Pat Varley is grateful she was born at a time when women had more opportunities

Pat Varley counts herself lucky that she was born in an era that gave women more opportunity.

“I think if I was born a couple of decades earlier I wouldn’t have been able to do the things I have,” she said.

Fortunate: Pat Varley was raised to value education, something the former female academic has been passionate about for much of her life. Picture: Rob Gunstone

Fortunate: Pat Varley was raised to value education, something the former female academic has been passionate about for much of her life. Picture: Rob Gunstone

Dr Varley has been a passionate advocate for education, history and the community. “I think I was lucky to have parents who valued education,” she said. “I got a studentship to go to university which was pretty rare for a girl from the country. And I always wanted to be a teacher.” Dr Varley said when she moved to Warrnambool she joined the Penquin Club which encouraged public speaking for women.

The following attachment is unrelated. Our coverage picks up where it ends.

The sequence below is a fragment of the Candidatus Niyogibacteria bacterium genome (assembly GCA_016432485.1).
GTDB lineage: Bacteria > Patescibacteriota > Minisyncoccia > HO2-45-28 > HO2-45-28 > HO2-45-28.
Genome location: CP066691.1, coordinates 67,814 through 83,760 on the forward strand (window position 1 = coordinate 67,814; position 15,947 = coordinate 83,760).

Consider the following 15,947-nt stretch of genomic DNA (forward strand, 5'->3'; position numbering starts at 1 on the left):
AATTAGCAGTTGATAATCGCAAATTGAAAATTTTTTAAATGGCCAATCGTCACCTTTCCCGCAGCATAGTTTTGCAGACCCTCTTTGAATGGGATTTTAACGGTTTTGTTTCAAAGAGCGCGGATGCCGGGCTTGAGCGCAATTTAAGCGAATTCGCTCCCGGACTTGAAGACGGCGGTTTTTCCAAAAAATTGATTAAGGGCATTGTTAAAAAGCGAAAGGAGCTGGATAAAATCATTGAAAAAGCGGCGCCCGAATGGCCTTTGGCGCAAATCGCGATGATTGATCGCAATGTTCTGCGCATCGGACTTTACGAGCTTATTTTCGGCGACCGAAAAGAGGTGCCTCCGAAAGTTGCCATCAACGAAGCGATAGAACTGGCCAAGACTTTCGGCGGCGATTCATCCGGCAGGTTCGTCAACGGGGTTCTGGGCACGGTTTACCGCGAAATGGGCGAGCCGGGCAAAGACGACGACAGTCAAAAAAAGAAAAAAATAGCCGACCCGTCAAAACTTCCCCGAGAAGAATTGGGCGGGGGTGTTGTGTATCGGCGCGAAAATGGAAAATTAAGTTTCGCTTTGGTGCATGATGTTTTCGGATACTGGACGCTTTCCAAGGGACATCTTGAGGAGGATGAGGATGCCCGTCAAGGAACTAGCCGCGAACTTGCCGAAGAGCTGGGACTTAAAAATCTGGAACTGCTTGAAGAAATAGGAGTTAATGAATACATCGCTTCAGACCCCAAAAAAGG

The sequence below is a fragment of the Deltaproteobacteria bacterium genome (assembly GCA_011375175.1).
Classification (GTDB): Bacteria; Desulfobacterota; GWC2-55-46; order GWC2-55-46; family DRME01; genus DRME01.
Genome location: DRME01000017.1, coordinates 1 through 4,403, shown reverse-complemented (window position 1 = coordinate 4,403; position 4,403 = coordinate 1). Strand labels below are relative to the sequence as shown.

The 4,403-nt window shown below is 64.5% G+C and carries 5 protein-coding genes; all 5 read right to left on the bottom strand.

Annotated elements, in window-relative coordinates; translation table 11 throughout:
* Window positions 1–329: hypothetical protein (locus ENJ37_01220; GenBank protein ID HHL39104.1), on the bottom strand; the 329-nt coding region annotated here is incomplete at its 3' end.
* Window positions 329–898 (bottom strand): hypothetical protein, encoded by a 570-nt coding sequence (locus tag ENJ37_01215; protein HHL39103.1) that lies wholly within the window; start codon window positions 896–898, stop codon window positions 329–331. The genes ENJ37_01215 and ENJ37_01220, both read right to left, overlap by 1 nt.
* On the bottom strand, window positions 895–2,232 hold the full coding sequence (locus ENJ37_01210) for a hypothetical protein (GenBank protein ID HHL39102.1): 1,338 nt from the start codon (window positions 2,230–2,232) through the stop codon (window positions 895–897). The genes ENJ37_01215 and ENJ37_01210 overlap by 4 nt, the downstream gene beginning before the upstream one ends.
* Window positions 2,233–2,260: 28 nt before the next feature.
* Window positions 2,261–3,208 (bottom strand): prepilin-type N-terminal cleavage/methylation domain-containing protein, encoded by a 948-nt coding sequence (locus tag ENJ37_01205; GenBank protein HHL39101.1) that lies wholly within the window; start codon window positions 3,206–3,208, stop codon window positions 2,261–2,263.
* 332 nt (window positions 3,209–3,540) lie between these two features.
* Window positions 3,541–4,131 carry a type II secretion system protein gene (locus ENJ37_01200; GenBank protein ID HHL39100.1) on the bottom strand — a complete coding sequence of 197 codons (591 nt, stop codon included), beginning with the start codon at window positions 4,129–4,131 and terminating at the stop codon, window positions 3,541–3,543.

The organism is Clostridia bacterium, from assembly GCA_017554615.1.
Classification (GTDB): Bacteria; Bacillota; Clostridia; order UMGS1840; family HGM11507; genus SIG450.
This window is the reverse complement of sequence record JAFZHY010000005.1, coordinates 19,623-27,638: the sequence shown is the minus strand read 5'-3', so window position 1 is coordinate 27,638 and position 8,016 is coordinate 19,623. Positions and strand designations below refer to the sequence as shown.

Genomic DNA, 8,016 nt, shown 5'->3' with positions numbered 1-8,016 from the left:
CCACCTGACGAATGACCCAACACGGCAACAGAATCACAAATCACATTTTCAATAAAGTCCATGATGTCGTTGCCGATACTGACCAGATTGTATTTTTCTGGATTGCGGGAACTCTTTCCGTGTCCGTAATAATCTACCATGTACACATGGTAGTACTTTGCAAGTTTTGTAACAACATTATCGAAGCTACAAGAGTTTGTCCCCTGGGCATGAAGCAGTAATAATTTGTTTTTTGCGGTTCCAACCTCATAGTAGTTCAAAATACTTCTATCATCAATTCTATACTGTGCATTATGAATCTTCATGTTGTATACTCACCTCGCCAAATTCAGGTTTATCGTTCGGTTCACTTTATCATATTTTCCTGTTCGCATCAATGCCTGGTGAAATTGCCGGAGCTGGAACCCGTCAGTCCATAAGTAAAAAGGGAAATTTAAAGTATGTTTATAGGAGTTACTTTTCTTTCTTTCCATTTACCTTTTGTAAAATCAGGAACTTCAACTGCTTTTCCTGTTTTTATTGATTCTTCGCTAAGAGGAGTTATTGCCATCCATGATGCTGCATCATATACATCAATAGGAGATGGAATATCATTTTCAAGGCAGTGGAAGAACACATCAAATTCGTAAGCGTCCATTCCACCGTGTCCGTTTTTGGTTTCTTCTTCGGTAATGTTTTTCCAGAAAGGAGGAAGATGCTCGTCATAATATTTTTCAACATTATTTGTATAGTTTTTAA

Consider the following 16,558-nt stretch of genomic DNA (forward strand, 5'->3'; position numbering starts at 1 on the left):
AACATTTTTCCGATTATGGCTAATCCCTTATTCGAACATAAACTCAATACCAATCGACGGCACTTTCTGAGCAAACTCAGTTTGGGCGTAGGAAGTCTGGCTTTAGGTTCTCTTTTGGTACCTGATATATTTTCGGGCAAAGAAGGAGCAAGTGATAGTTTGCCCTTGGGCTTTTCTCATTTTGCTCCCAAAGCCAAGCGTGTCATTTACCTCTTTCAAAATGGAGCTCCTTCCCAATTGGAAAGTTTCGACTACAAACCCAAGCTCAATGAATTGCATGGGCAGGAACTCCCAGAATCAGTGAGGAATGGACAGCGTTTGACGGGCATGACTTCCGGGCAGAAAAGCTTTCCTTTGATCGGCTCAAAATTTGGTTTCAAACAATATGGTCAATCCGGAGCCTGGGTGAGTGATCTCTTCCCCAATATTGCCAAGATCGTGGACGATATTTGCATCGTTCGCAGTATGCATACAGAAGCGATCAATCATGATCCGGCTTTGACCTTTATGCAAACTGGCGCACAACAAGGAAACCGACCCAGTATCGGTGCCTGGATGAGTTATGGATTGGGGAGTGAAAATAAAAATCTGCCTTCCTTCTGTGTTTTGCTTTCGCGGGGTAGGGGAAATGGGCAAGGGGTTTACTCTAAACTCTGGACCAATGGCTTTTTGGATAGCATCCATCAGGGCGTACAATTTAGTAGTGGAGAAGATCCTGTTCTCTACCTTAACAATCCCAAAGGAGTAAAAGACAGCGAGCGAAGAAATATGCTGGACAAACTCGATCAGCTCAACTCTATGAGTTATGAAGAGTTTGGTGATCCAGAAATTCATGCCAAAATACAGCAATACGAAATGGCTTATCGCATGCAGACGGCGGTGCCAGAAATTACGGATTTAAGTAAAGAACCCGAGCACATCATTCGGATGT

“We were encouraged not to be silent when we should speak out,” she said.

Pat Varley

Dr Varley said she could remember attending her first school committee meeting which was all male and felt terrified. “Later on I was on staff at the Warrnambool Institute which was replaced with Deakin University,” she said.

“And I think I was the only female academic. It all gave me lots of contacts and confidence. In many cases I think when the opportunity came up I took it.

“I still think people should be appointed to positions because of abilities. But the ability is often judged by the ‘in group’ and the ‘in group’ has been the blokes.”

She said International Women’s Day was worthwhile because it recognised what women did. 

“And we can’t ignore Chairman Mao - that women hold up half the sky.”